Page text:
This is a departure from his explanation on June 23, when he informed Parliament that anyone who wants to post or publish videos must have a National Film Development Corporation (Finas) licence.
In the latest press statement, Saifuddin said: “The Cabinet has agreed to uphold freedom of the media and individual freedom on social media.
“Social media users such as those on TikTok and YouTube are free to use the platforms to produce and upload videos as usual without the need to apply for a licence or the fear of being charged under the Finas Act.
“The government will amend the Finas Act 1981 (Act 224) by taking into account the current situation,” he said.
Saifuddin added that the latest statement was “a continuation” from his earlier statement that the Perikatan Nasional government never had any intention to use the Finas Act to curb the personal freedom of any individual on social media.
“The ministry has already begun efforts to amend the Act so that it can be suitable for the current times.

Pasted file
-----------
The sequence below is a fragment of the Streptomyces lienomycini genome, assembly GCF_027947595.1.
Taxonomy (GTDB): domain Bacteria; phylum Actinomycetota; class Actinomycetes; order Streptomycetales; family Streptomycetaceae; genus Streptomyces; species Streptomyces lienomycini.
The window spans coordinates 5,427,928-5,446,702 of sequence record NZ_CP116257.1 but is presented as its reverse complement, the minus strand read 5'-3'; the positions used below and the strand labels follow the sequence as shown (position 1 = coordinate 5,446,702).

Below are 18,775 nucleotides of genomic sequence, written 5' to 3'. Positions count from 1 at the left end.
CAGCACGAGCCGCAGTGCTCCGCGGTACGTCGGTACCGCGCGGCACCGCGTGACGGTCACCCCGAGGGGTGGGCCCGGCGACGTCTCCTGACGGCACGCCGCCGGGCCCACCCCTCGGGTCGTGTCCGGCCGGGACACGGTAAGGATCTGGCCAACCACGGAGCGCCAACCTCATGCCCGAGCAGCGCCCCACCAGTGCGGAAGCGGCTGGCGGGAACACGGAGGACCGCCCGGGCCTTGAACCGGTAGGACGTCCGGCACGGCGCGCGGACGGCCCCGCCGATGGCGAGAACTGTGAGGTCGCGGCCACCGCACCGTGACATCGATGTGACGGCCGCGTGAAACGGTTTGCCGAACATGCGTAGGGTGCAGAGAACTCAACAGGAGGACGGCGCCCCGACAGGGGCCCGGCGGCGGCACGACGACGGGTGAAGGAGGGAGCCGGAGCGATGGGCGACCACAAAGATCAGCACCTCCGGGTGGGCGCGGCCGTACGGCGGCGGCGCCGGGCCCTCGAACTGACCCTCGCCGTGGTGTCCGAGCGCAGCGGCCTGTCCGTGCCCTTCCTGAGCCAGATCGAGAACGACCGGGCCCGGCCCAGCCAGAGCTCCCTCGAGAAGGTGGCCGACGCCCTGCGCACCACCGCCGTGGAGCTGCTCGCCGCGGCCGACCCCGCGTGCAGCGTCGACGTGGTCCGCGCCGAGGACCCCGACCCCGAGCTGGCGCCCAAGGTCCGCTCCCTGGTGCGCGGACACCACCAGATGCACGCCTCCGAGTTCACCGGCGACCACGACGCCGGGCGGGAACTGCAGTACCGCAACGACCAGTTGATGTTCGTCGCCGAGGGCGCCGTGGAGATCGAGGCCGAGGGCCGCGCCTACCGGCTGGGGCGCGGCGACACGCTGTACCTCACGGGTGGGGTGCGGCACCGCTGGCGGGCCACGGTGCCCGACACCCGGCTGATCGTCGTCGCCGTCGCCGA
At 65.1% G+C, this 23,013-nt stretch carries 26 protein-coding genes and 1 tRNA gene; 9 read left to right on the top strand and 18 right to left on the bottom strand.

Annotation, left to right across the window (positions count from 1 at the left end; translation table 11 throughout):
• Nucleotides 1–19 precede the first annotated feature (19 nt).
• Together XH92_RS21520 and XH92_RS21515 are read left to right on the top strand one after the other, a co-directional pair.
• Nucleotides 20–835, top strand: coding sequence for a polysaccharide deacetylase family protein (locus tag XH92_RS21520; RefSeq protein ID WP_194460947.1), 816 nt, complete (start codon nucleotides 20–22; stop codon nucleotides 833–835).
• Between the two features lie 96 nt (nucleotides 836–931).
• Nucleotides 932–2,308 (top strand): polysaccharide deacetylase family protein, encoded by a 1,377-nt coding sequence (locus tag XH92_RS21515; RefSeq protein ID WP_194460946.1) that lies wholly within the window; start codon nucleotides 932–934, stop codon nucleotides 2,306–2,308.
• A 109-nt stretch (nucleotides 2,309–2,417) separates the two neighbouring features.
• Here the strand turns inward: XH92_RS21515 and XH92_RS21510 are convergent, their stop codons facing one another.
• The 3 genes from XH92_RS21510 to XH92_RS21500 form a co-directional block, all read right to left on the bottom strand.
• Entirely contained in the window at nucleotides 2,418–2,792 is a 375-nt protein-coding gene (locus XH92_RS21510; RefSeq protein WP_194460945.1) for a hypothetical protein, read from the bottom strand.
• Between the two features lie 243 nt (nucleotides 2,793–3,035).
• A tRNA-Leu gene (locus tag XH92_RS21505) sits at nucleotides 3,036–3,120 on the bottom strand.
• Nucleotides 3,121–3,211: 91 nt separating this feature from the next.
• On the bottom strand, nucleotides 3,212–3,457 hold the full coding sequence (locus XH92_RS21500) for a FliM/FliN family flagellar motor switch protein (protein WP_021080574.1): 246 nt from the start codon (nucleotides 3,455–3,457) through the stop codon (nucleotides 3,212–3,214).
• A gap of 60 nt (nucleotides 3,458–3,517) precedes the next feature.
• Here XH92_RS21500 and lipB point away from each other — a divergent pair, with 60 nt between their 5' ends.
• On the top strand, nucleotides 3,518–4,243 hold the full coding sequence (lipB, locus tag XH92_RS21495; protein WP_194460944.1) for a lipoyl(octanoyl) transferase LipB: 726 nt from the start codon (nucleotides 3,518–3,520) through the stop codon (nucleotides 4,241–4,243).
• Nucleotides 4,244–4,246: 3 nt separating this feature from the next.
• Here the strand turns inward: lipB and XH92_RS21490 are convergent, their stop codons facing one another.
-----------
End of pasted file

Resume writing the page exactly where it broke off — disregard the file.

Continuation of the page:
“The amendment process will begin in the near future,” Saifuddin said.
The minister courted controversy on Thursday when he said all film productions, whether from media outlets or personal media, on traditional platforms or even social media required a licence.
Answering a fellow MP’s query in the Dewan Rakyat, Saifuddin said it was compulsory for producers of these films to apply for a Film Production Licence and Film Shooting Certificate regardless of whether they were from a mainstream media outlet or personal media.
He said the ministry, through Finas, monitored film activities in its efforts to preserve and develop the film industry based on the Finas Act 1981.
“Finas issues three types of licences to the film industry – licences to produce, distribute and broadcast films or videos.
“Section 22(1) of the Finas Act reads that no one can take part in any activities to produce, distribute or broadcast any film unless a licence is issued to the person,” said Saifuddin in reply to Wong Shu Qi (PH-Kluang) during Minister’s Question Time on Thursday.
Opposition MPs and netizens took Saifuddin to task over his statement and he rebutted that despite his statement in Parliament, the government had no intention of stifling individual freedom of expression.
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